Remember the Cool Hand Luke sand-shovelling scene on that hot country road? When Paul Newman inspires his chain-gang homies to cover the tar with sand as fast as they can, and they all get into it and shovel so quickly that the tar truck runs out and drives off, and the prisoners have nothing to do but relax for a couple of hours?
In the mid ’70s I worked as a tree-trimmer in Connecticut (ropes, saddles, chains saw, pole saws), and a couple of times I tried to apply the Cool Hand Luke approach to some jobs. The salesman (always an easy-going smoothie in a nice car) would point to a couple of trees and explain what we had to do, and then he’d say “I’ll be happy if not surprised if you can finish by the end of the day.” Then he’d take off, telling us he’d return by 3:30 or 4 pm.
As soon as he left we’d say to each other (me and the other climber and the clean-up crew), “Hey, let’s get this done fast so we can relax the rest of the day.” So we’d all double down and get the job done ahead of schedule, sometimes even shaving an hour by skipping lunch. We can do this!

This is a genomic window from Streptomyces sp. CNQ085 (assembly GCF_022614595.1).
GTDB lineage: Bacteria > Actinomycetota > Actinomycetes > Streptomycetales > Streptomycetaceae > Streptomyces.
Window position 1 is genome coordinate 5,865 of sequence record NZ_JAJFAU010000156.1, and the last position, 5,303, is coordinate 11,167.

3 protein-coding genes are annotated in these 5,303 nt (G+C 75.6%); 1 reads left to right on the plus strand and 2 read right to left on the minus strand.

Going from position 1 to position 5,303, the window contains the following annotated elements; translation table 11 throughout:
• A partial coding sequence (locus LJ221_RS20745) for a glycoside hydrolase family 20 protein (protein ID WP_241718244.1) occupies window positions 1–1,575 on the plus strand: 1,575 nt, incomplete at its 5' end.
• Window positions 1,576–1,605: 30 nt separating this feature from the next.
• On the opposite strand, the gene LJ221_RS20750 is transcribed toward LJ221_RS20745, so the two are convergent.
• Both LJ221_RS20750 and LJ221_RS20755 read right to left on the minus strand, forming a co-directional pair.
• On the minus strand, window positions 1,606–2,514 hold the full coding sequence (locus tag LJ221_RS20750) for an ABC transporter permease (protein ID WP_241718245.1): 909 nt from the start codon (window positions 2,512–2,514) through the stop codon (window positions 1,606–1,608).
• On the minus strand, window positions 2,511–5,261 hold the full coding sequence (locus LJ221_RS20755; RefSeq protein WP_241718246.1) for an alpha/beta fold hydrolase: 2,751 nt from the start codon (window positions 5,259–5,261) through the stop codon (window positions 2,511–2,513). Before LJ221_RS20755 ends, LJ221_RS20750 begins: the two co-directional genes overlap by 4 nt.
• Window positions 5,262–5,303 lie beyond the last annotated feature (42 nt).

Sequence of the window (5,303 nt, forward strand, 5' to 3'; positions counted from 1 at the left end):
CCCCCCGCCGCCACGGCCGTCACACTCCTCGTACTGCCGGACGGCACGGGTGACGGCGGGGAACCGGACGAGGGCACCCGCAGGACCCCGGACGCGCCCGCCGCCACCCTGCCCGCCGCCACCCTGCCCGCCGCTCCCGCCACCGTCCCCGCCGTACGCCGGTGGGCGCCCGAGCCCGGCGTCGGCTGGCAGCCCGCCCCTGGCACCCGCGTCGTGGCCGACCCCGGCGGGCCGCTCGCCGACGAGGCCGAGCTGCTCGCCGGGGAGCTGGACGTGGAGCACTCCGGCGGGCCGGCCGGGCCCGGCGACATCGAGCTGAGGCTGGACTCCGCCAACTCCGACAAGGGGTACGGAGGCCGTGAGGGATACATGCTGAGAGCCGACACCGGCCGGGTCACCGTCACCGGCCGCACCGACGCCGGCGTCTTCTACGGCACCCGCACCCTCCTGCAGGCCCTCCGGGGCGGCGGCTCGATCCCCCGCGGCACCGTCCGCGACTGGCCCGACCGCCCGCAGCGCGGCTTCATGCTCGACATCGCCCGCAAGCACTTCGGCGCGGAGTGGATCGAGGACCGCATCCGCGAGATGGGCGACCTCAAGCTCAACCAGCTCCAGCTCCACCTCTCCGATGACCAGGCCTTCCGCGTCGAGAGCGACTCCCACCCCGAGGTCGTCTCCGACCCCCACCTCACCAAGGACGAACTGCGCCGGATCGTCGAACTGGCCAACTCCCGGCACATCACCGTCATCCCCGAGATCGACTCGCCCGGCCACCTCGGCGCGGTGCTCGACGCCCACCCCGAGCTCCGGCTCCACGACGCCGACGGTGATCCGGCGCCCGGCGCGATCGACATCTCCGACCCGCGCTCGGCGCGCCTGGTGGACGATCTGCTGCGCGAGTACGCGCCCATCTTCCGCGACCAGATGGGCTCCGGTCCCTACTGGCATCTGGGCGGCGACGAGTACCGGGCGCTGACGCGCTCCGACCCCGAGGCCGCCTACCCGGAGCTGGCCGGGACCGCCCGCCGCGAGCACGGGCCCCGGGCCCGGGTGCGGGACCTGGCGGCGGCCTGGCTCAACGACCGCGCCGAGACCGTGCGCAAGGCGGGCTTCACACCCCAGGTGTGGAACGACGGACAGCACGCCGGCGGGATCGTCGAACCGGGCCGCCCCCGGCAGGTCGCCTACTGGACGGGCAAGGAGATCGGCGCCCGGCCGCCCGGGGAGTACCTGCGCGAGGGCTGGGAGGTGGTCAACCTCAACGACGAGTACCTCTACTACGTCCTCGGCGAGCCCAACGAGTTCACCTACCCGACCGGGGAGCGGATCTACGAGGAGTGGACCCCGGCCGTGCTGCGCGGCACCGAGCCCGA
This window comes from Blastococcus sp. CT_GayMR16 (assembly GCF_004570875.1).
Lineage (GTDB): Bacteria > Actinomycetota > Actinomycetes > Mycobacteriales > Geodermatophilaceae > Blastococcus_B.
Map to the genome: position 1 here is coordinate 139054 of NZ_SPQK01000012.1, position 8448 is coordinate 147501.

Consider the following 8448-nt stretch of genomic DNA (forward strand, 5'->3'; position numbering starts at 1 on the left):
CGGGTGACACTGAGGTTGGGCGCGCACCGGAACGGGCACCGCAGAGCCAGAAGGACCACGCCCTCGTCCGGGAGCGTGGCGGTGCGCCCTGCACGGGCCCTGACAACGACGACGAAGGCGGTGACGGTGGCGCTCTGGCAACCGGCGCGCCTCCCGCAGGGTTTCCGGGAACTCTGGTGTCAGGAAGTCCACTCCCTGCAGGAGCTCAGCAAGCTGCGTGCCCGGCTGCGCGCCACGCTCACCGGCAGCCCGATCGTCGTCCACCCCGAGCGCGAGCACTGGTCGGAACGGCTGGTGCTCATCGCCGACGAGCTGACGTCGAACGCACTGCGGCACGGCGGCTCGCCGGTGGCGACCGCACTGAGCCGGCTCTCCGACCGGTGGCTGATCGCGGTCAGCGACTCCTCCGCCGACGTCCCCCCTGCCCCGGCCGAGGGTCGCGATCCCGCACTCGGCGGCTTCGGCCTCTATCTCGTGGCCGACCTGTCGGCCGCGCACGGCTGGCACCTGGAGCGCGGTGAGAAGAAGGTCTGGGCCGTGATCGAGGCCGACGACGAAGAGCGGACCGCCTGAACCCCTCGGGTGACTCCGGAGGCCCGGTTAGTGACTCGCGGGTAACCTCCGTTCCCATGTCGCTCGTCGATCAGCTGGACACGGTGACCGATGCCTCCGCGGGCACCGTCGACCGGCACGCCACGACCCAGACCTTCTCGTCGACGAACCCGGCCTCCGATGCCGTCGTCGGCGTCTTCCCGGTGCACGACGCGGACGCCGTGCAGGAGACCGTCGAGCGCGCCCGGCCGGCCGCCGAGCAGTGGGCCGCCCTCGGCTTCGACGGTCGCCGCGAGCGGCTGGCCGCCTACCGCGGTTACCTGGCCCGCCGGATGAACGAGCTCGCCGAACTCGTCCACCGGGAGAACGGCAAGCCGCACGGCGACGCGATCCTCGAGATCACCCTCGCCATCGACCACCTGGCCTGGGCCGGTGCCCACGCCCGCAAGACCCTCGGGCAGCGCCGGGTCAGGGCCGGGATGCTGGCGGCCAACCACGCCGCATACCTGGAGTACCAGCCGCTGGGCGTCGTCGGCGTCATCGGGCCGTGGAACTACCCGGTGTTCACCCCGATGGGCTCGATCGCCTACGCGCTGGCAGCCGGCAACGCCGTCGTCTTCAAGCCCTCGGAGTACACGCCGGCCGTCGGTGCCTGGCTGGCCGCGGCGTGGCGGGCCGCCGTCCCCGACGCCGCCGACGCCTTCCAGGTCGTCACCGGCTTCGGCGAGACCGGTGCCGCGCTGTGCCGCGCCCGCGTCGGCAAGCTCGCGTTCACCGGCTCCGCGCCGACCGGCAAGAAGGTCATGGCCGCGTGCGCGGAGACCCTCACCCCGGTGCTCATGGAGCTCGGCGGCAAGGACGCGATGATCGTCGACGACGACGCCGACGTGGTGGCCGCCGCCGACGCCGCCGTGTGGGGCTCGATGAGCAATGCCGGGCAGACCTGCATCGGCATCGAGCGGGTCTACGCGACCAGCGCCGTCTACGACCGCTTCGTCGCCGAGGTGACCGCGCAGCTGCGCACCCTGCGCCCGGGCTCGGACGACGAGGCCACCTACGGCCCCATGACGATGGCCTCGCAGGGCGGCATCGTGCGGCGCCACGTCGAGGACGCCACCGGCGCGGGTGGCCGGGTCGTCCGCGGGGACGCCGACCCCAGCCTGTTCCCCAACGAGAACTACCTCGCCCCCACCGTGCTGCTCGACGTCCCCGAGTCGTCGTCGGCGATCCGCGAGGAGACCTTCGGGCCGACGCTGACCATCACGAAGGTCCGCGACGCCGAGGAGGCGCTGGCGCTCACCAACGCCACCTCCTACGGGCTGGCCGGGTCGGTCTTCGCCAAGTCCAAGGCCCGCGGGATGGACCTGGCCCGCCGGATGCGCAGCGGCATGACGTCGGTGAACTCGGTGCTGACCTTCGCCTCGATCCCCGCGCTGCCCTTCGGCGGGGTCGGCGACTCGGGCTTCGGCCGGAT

The salesman would return at 3:30 pm and say, “Whoa…you’re done already? You guys are amazing!” And then he’d think it over and say, “Jesus, we’ve got another couple of hours. Let’s load up and head over to the next job!” Me: “Wait, whoa…the next job? You said if we finished this job here we’d be good for the day.” Salesman: “Yeah, but we can’t just sit around so c’mon, put the stuff on the truck and follow me.”
So after this happens a couple of times you learn. Never work fast, never exceed expectations, don’t drag ass but always work at an even keel.
I knew where Newman’s house was located in Westport back then, and I occasionally imagined that I’d run into him and tell him this story and he’d laugh and say, “Yeah, if only life was like the movies.”